The next time you are tempted to think that one person cannot make much of a difference, consider:
One man singlehandedly wrote a quarter of the New Testament. His is a two-volume work; the first a detailed gospel and the second the only account we have of how the Church developed in her earliest years.
His gospel is packed with rich, unique characters: Zechariah and Elizabeth, parents of John the Baptist, Simeon and Anna in the Temple, the penitent woman who washes the feet of Jesus with her hair, the widow of Nain, the ten lepers, the good thief, and the travelers on the road to Emmaus. Women are accorded an unheard-of place of honor. First and foremost is his mother; told by the angel that she is to be mother of the Son of God, Mary is the only person to appear at his birth, his death, and the coming of the Spirit at Pentecost. Other prominent women featured include Mary Magdalene, Martha and Mary, and those who supported his ministry out of their own resources.
He also uniquely portrays our Lord. Son of God and son of Adam, Jesus has a special compassion for the poor, the outcast, and the sick, and an equally special dislike of Herod. His Jesus is also kinder and more compassionate to his family and the Apostles than either Mark or Matthew; the family are those who hear the word of God and do it and the Apostles have his prayers, even at the Last Supper for Peter, who he knows will deny him. In his passion Jesus agonizes to the point of blood yet still has the presence of mind to heal a servant’s ear. Most movingly, on the cross he forgives his persecutors and promises the good thief Paradise. Finally, after his resurrection he appears on the road to Emmaus and stuns back to life the faithfulness of those two downhearted disciples who failed to recognize him until the breaking of the bread.
Apart from these unique characters and perspective, the evangelist has a wonderful sense of story. He made sure to include some of our Lord’s most memorable parables: The lowly guest, the great banquet of the king, the lost sheep, the lost coin, the unjust steward, Lazarus and the rich man, the Good Samaritan, and of course the Prodigal Son. More than that, he crafted in beautiful prose the vignettes that form many mysteries of the holy Rosary (including much of the Hail Mary prayer itself): the Annunciation, the Visitation, the Presentation, the finding of Jesus in the Temple, and the descent of the Holy Spirit at Pentecost. His mastery of Greek, unparalleled in the Scriptures, is on full display in such prayers as the Benedictus of Zechariah, the Magnificat of Mary, and the Nunc Dimittis of Simeon. Every day around the world, millions of people recite these – probably from memory – as part of the Divine Office of the Church.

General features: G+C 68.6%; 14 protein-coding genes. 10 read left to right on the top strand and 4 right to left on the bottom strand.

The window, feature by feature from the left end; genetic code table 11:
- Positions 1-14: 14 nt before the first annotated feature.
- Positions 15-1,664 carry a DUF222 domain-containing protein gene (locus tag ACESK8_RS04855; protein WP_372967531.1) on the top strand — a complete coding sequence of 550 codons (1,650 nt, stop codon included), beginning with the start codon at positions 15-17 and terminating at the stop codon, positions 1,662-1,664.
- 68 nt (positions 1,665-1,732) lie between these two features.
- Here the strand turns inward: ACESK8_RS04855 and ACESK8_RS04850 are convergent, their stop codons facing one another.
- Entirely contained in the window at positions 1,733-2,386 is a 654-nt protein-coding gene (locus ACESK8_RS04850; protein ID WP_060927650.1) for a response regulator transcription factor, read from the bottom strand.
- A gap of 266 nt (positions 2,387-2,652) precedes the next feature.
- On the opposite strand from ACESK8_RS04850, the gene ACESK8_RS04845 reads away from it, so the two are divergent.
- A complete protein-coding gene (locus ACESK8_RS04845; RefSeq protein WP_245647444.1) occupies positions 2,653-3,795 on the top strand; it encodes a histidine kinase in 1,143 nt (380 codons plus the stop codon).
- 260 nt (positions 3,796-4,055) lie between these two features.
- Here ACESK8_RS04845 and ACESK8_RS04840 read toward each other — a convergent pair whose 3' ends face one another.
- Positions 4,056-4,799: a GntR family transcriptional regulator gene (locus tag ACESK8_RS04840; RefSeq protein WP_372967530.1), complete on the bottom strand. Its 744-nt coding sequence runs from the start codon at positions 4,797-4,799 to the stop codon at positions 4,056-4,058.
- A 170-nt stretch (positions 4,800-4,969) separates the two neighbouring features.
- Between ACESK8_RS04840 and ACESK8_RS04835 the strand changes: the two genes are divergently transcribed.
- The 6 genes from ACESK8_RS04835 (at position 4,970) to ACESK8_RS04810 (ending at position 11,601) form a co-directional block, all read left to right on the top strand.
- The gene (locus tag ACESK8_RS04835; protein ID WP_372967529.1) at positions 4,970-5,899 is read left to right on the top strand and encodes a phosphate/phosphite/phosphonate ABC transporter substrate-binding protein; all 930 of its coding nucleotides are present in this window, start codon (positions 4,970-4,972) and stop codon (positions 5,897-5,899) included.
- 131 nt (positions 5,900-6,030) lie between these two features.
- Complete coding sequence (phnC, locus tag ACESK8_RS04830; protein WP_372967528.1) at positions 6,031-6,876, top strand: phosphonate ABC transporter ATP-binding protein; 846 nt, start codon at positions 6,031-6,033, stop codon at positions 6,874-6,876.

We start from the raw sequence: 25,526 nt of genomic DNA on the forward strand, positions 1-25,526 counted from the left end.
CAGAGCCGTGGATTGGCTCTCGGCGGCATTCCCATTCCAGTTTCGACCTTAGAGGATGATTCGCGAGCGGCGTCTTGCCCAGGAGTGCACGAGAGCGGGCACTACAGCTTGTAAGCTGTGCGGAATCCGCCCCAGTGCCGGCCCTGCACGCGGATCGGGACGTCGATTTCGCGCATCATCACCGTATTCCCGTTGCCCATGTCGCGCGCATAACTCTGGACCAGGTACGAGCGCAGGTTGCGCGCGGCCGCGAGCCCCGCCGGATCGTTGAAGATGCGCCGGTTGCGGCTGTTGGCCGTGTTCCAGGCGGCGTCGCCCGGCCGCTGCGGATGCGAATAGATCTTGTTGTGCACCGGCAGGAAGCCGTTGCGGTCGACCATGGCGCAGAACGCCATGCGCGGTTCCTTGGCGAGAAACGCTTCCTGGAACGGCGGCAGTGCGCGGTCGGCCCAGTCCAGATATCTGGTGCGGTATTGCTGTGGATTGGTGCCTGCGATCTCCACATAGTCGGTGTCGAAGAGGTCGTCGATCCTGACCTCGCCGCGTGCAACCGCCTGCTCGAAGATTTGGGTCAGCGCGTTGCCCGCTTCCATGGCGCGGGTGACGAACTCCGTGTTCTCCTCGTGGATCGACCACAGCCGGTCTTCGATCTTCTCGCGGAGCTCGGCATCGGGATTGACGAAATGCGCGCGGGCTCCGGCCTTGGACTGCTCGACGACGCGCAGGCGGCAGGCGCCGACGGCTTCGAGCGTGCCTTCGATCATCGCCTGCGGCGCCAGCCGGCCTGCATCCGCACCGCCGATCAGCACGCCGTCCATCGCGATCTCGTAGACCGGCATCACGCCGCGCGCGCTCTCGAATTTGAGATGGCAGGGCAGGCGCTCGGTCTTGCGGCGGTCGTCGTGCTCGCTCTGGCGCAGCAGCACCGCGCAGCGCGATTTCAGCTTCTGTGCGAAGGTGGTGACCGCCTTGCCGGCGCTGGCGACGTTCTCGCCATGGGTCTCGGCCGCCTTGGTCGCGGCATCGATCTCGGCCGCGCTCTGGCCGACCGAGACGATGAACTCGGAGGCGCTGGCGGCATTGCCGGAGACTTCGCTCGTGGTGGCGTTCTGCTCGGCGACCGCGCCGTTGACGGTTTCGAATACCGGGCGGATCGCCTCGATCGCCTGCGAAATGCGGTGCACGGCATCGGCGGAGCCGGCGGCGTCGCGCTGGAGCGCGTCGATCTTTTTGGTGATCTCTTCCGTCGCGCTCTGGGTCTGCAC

As if all this weren’t enough, this same man then goes on to give us yet more of what no one else has: the story of the early Church. From Pentecost on he tells the amazing story of the spread of the gospel throughout Judea, Samaria, and to the ends of the earth – including Rome. In sometimes intimate detail he gives us both the beginning of St. Peter’s ministry and virtually all of St. Paul’s, writing the story at times as a fellow traveler, from Paul’s mystical encounter with Christ on the road to Damascus, through his victories and failures in ministry, all the way to his ultimate destination, the seat of the Empire – Rome.
Overall, the span of his work is breathtaking; it is a complete narrative that stretches from before Christ’s birth, through his ministry, passion, death, resurrection, and ascension all the way into the development and growth of the early Church.
There is much more we could say on this, the day we remember him, but it would only belabor the point, which is that none of his work would have been possible unless this man had given himself completely over to the will of the Father, in devotion to our Lord Jesus Christ, through the power and inspiration of the Holy Spirit. But he did, and this masterpiece was the result.
Remember the power of one; not one person alone but one who has conformed himself to being in union with the will of God. There is a plan and we all have a part to play in it. So let us each take the time to meditate on how God is calling us, then submit to his will and do it. This is what changes the world.
St. Luke, pray for us.